By Michele Callaghan, manuscript editor
All too often people take a perfectly good idea and then use it for all sorts of occasions for which it doesn’t apply. One example is having a right lane for slow drivers and a left one for fast drivers. This works well—most of the time—on the highway. But then drivers in the city try to run you off the road if you want to turn left into the local shopping mall. But I digress. Today, I am thinking of the comma.
Commas are extremely useful but, to my mind, they are the most singularly misunderstood punctuation mark. People leave commas out when they are supposed to be there and use them when they are not needed.
First let’s imagine that we are walking along a path, trudging along with one foot in front of the other. You are not likely to stop with one foot up in the air and the other supporting your full weight. Yet, we do this to the comma all the time.
I was born in San Francisco, California in the late 1950s.
The comma after San Francisco is your right foot doing its bit to advance your journey forward. But then the left foot—the comma that should be after California—just hangs there in midair.
Now, let’s imagine that we are looking at the proverbial apples and oranges and that we are weighing them on an imaginary scale. We have something (apples) on one side of the scale and another (oranges) on the other. They are in balance. The word “and” is the pole that keeps them in balance. But, possibly from a misguided sense of drama, people keep wanting to add a comma before “and” and other conjunctions.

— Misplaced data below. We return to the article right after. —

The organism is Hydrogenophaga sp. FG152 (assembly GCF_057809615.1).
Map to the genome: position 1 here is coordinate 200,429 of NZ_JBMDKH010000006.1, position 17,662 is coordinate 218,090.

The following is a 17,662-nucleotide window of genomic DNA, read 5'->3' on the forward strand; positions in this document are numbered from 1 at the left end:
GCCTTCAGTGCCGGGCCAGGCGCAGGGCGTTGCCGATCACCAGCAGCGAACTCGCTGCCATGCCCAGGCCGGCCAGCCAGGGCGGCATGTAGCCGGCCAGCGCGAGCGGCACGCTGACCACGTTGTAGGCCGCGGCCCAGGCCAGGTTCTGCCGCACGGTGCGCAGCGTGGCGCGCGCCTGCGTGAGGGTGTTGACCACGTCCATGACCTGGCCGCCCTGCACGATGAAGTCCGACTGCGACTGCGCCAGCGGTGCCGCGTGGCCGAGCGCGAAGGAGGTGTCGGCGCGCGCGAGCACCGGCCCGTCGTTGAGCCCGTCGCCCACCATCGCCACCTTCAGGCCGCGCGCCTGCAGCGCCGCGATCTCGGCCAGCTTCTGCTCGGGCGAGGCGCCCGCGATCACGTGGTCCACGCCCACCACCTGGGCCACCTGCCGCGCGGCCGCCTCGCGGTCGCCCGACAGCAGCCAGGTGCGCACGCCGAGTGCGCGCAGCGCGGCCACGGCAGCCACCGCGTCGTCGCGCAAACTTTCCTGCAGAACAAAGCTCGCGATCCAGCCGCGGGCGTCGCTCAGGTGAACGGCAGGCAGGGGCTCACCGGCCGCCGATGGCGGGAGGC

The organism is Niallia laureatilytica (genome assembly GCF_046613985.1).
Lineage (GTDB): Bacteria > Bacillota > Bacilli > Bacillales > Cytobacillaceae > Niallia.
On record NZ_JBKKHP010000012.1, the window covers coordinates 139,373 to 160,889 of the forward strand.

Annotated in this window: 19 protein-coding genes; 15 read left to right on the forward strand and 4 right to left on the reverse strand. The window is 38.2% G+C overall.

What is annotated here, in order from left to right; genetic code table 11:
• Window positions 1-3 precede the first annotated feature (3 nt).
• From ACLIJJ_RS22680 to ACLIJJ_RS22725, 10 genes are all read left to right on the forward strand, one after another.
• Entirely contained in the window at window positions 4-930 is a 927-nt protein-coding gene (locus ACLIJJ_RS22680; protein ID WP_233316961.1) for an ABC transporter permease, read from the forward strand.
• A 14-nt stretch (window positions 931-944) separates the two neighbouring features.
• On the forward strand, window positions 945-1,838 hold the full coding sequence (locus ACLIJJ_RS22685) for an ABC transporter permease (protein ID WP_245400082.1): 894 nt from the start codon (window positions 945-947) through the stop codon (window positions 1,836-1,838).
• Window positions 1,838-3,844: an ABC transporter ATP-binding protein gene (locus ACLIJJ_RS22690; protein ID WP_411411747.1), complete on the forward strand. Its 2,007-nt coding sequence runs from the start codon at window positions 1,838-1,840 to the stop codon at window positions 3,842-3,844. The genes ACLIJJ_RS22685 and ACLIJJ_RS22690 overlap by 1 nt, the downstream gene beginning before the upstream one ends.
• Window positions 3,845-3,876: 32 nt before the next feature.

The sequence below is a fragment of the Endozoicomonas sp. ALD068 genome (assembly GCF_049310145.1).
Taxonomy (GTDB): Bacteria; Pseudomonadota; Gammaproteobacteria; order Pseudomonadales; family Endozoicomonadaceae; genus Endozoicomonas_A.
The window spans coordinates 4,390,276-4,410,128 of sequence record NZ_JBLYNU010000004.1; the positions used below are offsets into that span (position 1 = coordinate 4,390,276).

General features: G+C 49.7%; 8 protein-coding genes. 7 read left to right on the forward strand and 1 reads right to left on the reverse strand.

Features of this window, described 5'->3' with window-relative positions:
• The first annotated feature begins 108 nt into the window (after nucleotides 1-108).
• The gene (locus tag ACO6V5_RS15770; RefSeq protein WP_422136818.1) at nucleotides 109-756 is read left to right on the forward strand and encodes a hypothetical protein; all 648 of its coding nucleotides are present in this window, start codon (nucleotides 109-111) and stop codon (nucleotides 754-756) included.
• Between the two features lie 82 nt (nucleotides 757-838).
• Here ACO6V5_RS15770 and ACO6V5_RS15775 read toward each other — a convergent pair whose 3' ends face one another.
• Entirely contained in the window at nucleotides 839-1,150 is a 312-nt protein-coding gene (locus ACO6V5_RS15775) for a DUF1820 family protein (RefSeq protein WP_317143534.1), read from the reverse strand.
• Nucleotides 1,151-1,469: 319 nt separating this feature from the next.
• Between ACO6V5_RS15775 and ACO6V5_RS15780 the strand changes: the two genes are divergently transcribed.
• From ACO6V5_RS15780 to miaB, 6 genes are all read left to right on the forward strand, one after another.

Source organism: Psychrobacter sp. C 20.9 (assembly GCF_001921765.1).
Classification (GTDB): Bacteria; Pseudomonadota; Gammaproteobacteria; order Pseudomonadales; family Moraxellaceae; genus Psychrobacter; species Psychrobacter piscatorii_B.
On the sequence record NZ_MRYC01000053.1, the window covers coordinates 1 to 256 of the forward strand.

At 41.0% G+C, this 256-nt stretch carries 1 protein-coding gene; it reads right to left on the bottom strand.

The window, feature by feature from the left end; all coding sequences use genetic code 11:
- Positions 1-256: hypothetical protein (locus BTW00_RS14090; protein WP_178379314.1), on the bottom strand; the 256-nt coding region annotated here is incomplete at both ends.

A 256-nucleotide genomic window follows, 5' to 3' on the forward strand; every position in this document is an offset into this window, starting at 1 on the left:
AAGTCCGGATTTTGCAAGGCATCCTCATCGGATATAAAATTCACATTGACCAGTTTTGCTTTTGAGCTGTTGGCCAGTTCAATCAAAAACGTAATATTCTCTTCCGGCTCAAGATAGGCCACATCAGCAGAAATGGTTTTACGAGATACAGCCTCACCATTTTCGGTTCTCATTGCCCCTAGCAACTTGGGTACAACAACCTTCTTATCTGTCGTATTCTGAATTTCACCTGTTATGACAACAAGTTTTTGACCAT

The Rover scraped the Martian soil in a search for evidence of water, and of life.
Sure, adding the comma forces the reader to stop briefly and does give added weight to the end of the sentence. But this can be done with dashes or with another short sentence just as well, without offending the grammar gods.
The Rover scraped the Martian soil in a search for evidence of water—and of life.
The Rover scraped the Martian soil in a search for evidence of water. It also searched for life itself, hoping to find the remains of some ancient civilization in the red dust.
Well, maybe that went overboard with the drama! But you get the idea.
We give fiction writers poetic license to use the comma for suspense and to heighten excitement by pausing with a comma. Here is an example from Bram Stoker’s Dracula:
He saw my hesitation, and spoke, “The logic is simple, and no madman’s logic this time.”
That comma before “and spoke” is not needed but, to advance the tension in such a story, we allow the rules to be thrown by the wayside.
So, remember these two rules of thumb: use a comma when splicing together two complete sentences to make one (two subjects and two verbs) and use one in place of repeating “and” in a list (apples and oranges and bananas equals apples, oranges, and bananas). Otherwise, let some other type of punctuation have a turn or use none at all.
As for me, I will use plenty of commas—when needed—and stay in the left lane when turning left no matter how often you honk at me.